Cullen J.M. (1995). Predicting effectiveness: fact or fantasy? Pp. 103-109 In: Proceedings of the VIII International Symposium on Biological Control of Weeds, E. S. Delfosse and R. R. Scott (Ed.) Lincoln University, New Zealand, DSIR/CSIRO, Melbourne, Australia.
Fowler S.V., Syrett P. and Hill R.L. (2000). Success and safety in the biological control of environmental weeds in New Zealand. Austral Ecology 25: 553-562.
McEvoy P.B. and Coombs E.M. (1999). Biological control of plant invaders: regional patterns, field experiment and structured population models. Ecological Applications 9: 387-401
McFadyen R.E.C. (1998). Biological control of weeds. Annual Review of Entomology 43: 369-393.
Morin L. and Edwards P.B. (2006). Selection of biological control agents for bridal creeper: a retrospective review. Australian Journal of Entomology 45: 287-291
Morin L., Evans K.J. and Sheppard A.W. (2006). Selection of pathogen agents in weed biological control: critical issues and peculiarities in relation to arthropod agents. Australian Journal of Entomology 45: 349-365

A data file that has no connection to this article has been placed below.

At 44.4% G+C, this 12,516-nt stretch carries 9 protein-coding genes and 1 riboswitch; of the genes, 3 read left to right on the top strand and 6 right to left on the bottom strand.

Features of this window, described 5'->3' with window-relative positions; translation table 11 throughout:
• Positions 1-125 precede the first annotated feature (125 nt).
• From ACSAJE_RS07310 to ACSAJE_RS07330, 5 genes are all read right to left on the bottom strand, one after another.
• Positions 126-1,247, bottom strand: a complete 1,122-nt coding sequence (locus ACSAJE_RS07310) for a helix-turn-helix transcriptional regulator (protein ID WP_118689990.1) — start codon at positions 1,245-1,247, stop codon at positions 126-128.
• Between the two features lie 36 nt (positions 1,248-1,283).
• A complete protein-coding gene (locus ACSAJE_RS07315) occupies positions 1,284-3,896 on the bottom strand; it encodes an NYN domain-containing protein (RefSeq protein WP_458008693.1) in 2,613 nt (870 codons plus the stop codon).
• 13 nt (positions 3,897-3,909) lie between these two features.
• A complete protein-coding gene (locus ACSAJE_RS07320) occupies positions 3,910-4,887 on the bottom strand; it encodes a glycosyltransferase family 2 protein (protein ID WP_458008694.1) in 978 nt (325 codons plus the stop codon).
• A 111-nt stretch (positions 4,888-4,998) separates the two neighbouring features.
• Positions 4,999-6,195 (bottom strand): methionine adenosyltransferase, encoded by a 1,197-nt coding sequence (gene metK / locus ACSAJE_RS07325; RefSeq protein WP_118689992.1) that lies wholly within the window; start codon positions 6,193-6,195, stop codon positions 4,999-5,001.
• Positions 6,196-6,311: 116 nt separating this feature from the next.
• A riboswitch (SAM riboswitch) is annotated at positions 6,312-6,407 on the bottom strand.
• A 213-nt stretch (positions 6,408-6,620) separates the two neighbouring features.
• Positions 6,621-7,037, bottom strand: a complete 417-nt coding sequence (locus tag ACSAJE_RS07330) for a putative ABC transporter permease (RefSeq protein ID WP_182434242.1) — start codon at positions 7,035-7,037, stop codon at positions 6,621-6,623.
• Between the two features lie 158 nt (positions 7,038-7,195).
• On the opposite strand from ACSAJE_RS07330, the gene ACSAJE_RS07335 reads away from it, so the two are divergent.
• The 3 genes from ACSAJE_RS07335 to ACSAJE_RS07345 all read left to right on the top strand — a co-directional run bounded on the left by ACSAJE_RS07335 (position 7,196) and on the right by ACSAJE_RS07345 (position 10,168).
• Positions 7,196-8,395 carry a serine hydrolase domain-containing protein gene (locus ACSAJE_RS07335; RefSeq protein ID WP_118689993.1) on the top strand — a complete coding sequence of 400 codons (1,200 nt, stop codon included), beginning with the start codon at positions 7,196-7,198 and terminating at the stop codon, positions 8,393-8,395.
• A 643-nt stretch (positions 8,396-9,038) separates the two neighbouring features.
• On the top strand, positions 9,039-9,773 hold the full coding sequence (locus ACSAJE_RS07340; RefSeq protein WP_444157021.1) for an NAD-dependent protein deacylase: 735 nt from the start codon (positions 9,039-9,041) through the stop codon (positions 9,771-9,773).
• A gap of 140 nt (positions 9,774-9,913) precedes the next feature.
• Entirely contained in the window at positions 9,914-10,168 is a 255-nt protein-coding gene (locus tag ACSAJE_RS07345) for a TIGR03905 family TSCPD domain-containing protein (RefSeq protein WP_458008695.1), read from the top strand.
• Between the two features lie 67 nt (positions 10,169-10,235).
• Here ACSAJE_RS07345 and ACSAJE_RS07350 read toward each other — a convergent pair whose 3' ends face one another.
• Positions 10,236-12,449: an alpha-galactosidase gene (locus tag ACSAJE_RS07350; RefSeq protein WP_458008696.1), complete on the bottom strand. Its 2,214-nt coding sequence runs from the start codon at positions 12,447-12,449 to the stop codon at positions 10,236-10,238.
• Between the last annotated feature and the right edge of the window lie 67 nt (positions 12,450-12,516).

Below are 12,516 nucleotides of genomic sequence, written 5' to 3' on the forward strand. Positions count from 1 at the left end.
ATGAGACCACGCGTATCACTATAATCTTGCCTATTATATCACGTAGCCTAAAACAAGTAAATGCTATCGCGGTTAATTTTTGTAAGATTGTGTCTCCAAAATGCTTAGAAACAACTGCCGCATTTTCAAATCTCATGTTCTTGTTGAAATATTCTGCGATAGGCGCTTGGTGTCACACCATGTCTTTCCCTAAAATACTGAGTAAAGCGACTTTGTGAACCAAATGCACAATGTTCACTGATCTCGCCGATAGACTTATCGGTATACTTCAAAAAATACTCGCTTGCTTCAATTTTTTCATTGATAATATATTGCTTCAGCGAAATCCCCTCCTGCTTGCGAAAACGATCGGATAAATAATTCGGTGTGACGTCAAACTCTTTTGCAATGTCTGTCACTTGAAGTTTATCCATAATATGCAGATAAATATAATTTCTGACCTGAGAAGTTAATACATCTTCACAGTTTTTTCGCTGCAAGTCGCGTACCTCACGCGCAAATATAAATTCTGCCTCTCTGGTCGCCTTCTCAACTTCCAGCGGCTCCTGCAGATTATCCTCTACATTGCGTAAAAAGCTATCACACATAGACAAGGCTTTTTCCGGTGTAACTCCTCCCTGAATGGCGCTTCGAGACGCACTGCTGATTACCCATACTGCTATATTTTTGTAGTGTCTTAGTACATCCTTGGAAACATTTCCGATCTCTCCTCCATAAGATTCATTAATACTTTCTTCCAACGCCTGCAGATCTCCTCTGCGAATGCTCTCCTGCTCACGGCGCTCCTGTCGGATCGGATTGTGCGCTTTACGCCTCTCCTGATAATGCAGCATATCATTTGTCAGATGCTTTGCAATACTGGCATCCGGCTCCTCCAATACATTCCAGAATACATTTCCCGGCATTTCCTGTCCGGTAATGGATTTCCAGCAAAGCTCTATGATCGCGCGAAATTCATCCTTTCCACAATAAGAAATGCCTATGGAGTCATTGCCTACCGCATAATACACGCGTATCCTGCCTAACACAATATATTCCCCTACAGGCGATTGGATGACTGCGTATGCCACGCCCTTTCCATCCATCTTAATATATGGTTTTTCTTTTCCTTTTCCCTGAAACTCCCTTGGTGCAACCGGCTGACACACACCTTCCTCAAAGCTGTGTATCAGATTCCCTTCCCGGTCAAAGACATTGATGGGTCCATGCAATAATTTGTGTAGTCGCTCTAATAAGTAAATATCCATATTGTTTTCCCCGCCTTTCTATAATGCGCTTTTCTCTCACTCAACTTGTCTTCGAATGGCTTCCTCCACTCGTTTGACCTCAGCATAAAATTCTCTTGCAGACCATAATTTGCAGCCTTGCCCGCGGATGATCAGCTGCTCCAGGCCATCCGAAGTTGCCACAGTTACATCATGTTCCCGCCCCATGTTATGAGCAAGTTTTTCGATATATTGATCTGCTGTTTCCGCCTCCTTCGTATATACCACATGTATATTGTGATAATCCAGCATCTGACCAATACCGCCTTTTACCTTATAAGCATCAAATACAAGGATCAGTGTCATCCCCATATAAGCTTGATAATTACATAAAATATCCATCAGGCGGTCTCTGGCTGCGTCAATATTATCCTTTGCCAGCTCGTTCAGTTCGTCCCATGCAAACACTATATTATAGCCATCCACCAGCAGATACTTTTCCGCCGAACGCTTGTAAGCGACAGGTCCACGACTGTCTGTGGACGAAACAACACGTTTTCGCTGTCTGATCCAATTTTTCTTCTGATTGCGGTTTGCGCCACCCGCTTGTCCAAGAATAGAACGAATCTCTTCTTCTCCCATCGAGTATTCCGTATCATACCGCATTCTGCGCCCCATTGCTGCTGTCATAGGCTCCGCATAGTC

Raghu S. and Van Klinken R.D. (2006). Refining the ecological basis for agent selection in weed biological control. Australian Journal of Entomology 45: 251-252
Raghu S., Wilson J.R. and Dhileepan K. (2006). Refining the process of agent selection through understanding plant demography and plant response to herbivory. Australian Journal of Entomology 45: 308-316
Sheppard A.W. (2003). Prioritising agents based on predicted efficacy: beyond the lottery approach. Pp. 11-21 In: Improving the selection, testing and evaluation of weed biocontrol agents, H. Spafford-Jacobs and D. T. Briese (Ed.) Cooperative Research Centre for Australian Weed Management, Adelaide, Australia
van Klinken R.D. (2006). Biological control of Parkinsonia aculeata: what are we trying to achieve? Australian Journal of Entomology 45: 268-271
van Klinken R.D. and Raghu S. (2006). A scientific approach to agent selection. Australian Journal of Entomology 45: 253-258
What is success in biocontrol?
For insect biocontrol